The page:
Apologies if I'm using these terms incorrectly.

I'm trying to wire 12V LED lights from a battery. I want to be able to switch on/off the switches at two different sides of the room, and I want a dimmer switch placed next to one of those switches.

I've researched and figured out that I need two SPDT On/On switches wired according to this website, but I don't know where to place a dimmer. Alternatively, is there anywhere that sells a SPDT On/On switch with a dimmer built in?

  • Just use spdt switch saying on/on is confusing because you really are configuring A 3 way switch, I don’t know of a dc 3 way dimmer but that would be off topic anyways. I would see Greg’s answer it would work.
    – Ed Beal
    Commented Nov 5, 2019 at 23:34
  • 1
    Wow, you are into some rather expensive RV stuff. Just so you know, if you swerve over into the LED lighting world, dimmers get a lot more versatile and a lot cheaper. E.G. amazon.com/dp/B012G2D89O They make wireless remotes, there is even kit for doing RGB lighting and controlling that. I have also seen 12V LED dimmers/controllers from major brands of mains-dimmer suppliers, at better prices than the RV market. Of course they fit in standard full size junction boxes. Commented Nov 6, 2019 at 5:09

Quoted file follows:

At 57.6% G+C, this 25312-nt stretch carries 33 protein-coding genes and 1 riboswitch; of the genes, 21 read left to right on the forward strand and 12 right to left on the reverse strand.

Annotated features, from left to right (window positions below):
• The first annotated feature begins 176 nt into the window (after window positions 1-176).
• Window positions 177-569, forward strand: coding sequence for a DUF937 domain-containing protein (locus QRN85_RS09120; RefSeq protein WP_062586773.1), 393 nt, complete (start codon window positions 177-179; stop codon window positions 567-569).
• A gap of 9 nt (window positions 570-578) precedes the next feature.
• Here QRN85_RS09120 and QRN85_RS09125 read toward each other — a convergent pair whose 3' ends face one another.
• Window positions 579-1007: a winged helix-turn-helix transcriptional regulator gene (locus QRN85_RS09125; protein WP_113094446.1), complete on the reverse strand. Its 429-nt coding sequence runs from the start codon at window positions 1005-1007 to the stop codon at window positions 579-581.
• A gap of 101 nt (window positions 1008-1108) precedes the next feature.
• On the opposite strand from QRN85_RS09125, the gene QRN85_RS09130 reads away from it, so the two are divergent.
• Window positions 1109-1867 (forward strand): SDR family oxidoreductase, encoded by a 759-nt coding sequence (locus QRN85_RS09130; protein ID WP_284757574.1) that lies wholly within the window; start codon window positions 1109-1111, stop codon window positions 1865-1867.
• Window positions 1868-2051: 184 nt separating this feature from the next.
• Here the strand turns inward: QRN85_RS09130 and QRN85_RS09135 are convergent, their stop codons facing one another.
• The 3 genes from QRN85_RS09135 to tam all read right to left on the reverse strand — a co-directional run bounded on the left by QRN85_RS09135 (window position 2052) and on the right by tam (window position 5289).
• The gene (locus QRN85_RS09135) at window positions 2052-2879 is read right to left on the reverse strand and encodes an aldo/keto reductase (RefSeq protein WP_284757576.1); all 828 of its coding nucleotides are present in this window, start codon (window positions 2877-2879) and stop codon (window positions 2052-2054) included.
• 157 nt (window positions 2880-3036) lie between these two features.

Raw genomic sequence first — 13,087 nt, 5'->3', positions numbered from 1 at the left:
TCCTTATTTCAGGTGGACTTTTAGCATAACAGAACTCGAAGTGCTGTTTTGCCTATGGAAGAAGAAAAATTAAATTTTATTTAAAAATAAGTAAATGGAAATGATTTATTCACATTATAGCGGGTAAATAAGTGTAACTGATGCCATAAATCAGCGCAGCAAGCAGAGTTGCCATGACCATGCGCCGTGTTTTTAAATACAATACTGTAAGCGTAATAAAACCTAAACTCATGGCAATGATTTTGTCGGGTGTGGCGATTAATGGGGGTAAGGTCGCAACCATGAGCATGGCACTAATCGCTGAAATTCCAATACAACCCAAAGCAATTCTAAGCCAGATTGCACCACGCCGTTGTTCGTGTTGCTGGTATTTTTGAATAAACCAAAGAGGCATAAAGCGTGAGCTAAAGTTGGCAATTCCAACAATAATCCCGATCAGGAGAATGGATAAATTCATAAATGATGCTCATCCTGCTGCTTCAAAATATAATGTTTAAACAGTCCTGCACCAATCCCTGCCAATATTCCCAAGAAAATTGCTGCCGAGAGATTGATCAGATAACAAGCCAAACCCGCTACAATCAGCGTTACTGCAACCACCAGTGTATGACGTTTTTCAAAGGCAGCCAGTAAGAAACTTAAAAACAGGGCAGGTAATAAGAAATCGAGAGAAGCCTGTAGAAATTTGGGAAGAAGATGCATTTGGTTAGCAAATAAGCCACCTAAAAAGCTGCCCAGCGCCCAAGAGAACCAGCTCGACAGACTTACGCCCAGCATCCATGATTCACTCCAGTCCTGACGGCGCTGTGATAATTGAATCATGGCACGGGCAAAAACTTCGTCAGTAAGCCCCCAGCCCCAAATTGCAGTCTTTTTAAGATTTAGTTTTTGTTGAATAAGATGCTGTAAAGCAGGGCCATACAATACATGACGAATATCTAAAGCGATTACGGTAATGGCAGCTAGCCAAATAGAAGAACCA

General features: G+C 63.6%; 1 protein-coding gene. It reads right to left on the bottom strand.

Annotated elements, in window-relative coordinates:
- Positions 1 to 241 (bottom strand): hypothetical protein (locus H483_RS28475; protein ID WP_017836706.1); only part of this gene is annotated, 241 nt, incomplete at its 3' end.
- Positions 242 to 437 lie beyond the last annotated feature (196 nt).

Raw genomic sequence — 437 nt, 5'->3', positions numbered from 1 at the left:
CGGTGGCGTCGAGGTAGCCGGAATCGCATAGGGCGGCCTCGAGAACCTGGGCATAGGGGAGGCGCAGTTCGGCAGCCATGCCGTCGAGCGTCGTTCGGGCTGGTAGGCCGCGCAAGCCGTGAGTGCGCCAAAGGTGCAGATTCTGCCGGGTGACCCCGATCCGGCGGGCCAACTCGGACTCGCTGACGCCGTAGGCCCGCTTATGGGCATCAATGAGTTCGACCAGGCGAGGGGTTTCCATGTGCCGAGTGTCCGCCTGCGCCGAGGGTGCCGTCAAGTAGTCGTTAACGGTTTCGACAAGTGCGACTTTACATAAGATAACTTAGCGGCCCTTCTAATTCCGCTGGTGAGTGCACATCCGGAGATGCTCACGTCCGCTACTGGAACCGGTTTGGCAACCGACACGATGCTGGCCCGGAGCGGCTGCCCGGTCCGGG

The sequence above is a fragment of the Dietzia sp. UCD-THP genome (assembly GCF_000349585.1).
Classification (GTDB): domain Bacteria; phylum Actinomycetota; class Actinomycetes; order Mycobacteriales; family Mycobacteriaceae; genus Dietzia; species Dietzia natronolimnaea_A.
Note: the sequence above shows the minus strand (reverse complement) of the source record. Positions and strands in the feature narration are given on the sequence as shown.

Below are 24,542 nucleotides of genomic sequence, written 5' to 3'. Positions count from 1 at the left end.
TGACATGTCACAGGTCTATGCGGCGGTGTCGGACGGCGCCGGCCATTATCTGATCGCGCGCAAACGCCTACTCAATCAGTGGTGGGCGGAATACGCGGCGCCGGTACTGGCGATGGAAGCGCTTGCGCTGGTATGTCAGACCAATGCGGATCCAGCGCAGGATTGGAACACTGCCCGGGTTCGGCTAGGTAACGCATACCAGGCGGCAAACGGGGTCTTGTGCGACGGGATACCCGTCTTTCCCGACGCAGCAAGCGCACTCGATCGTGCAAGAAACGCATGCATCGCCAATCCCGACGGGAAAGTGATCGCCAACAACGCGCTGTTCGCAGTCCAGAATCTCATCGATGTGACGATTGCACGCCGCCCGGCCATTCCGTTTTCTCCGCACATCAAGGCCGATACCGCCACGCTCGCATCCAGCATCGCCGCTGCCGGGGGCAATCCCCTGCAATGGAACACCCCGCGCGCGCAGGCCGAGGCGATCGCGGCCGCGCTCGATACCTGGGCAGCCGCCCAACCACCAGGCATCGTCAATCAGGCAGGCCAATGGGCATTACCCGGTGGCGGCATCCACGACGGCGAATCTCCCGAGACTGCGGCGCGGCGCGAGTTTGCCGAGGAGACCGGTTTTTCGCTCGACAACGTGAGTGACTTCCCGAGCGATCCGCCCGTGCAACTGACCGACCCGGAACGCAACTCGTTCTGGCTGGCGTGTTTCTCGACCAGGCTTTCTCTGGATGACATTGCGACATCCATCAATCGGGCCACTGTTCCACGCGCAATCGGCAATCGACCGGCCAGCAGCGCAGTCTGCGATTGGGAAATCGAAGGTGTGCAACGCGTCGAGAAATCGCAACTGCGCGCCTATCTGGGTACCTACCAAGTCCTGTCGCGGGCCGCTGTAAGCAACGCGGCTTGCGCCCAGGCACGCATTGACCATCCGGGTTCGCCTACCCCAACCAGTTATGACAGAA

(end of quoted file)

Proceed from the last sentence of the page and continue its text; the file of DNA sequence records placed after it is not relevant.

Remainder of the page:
1 Answer 1


The section or graphic titled 'SPDT ON/ON SWITCHES' near the end of the linked article illustrates exactly the same circuit used for a "3 way" light in a mains-powered home.

If you want the dimming function to happen regardless of which switch is turned on, that's easy. Insert the dimmer in the connection between the battery and first switch, or between the second switch and the lamps.

While technically it would work to let the switches cut the power from the dimmer to the lamps (ie, insert the dimmer between the battery and the switches), it's probably superior to place the dimmer between the switches and the lamps. With it placed here the switches cut the input power to the dimmer. If the dimmer were left always powered as in the first arrangement then it would consume some energy even when the lamps are disconnected. That's not ideal in a battery-operated context.

Your Answer

By clicking “Post Your Answer”, you agree to our terms of service and acknowledge you have read our privacy policy.

Not the answer you're looking for? Browse other questions tagged or ask your own question.